Be Careful What You Bite

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Things to know when a-foraging you go

By Laura Reeves

“All plants are edible. Some of them only once.” – Anon. 

If you’re delving into the world of wild edibles or other wilderness activities, you need to know which plants have the distinction of being hazardous to your health.

These dangerous plants can come in many forms, ranging from mild skin irritants to deadly poisons.

Fortunately for us, there are very few lethal plants in southern Manitoba. Unfortunately, dangerous plants don’t always look dangerous – in fact, some bear a striking resemblance to those that are perfectly safe.

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Poison Ivy: some animals actually eat it. Go figure.

Canada moonseed (Menispermum canadense), for example, is a vine that not only looks like our edible wild grape (Vitis riparia), it often intermingles with it. Getting the two confused has resulted in convulsions or seizures and even death. Luckily, if we pay closer attention, we can easily distinguish between the two. (More on telling plant friends from plant foes below.)

The toxic compounds in most of Manitoba’s poisonous plants are broadly grouped as alkaloids, glycosides, oxalates, resins/resinoids and alcohols. However, not all compounds that fall under these categories are toxic. In fact, many are common medicines.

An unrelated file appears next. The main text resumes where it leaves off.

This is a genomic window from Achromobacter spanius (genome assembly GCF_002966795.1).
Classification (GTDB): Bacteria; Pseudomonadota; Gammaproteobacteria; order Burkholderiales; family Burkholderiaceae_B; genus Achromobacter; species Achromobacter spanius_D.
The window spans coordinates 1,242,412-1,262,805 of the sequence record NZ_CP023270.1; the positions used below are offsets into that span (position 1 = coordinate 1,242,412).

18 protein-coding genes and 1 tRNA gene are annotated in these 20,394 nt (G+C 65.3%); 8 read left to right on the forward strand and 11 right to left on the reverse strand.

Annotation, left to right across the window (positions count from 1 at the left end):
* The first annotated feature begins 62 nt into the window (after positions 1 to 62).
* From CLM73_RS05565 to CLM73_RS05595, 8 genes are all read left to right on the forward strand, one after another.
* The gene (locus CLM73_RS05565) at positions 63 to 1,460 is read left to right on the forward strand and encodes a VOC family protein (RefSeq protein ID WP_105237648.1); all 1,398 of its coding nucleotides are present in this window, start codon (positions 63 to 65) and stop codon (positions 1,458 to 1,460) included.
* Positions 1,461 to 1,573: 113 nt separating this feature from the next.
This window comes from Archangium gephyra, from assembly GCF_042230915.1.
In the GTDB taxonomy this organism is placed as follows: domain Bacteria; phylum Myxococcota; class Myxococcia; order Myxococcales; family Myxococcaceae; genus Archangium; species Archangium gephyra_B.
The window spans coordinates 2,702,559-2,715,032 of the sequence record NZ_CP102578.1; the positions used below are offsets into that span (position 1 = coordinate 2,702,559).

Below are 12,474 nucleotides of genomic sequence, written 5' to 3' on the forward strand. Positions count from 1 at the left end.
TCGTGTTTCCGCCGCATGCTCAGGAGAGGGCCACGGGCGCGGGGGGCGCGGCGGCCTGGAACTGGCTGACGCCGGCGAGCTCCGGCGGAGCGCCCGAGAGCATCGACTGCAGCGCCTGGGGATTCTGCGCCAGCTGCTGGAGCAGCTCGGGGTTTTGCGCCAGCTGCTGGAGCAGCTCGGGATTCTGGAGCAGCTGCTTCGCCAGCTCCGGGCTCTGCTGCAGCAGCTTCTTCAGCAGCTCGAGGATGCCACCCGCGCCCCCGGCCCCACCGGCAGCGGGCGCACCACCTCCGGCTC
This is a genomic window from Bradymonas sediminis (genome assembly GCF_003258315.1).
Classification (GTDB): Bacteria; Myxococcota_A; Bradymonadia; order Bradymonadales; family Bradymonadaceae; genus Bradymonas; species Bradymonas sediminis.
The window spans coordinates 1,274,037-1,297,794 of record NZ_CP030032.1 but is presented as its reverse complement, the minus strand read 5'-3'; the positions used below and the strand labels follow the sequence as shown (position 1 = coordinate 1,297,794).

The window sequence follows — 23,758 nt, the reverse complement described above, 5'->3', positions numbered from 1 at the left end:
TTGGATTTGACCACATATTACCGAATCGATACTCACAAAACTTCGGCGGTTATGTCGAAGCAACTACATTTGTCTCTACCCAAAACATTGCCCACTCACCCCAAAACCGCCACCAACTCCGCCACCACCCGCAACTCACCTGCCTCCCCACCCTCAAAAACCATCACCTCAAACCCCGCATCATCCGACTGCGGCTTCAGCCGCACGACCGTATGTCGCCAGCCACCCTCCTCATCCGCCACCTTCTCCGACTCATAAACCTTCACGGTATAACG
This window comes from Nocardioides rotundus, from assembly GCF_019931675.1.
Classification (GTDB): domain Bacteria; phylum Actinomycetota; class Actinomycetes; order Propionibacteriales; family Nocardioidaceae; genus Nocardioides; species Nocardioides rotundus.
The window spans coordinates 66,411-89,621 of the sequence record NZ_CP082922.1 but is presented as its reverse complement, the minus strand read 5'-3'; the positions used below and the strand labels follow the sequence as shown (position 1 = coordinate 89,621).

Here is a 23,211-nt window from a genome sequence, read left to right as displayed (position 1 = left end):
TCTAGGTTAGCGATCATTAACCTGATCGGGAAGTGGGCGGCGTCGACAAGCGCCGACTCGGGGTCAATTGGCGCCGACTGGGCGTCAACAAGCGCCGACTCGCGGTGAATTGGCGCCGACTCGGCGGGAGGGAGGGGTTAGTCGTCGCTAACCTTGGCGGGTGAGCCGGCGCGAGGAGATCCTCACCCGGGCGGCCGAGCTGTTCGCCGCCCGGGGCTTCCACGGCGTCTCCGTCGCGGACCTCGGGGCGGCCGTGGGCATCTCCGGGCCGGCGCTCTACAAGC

Alkaloids are complex nitrogen-containing bases (the opposite of acids) that are known for a wide range of physiological effects on humans. They include common drugs such as nicotine, morphine and quinine, as well as notorious poisons like strychnine. Canada moonseed, which grows along river banks in Manitoba, contains several alkaloids, including berberine, menipine, menispermine and dauricine, but dauricine is the principle toxin.

Among the glycosides is salicin, an alcoholic glycoside found locally in the inner bark of willows (Salix spp.). When ingested, enzymes convert salicin to salicylic acid, which functions much like aspirin (aka acetylsalicylic acid, or ASA), similarly reducing pain, swelling and fever. Cardiac glycosides, like the apocynamarine found in our local dogbane species (Apocynum spp), affect the contractile tissues of the heart. When carefully prescribed, as with the commercial heart medication derived from foxglove (Digitalis purpurea), cardiac glycosides can stimulate heart function. But when carelessly or accidentally ingested, they can overstimulate it to the point of heart failure. Though no human poisonings from dogbane have been reported, it is said that a mere half ounce of the dried leaves could kill a large farm animal. To be on the safe side, make sure you can tell the difference between the potentially poisonous dogbanes and their harmless and tasty lookalike, milkweed, before you proudly prepare the steamed greens for your family dinner!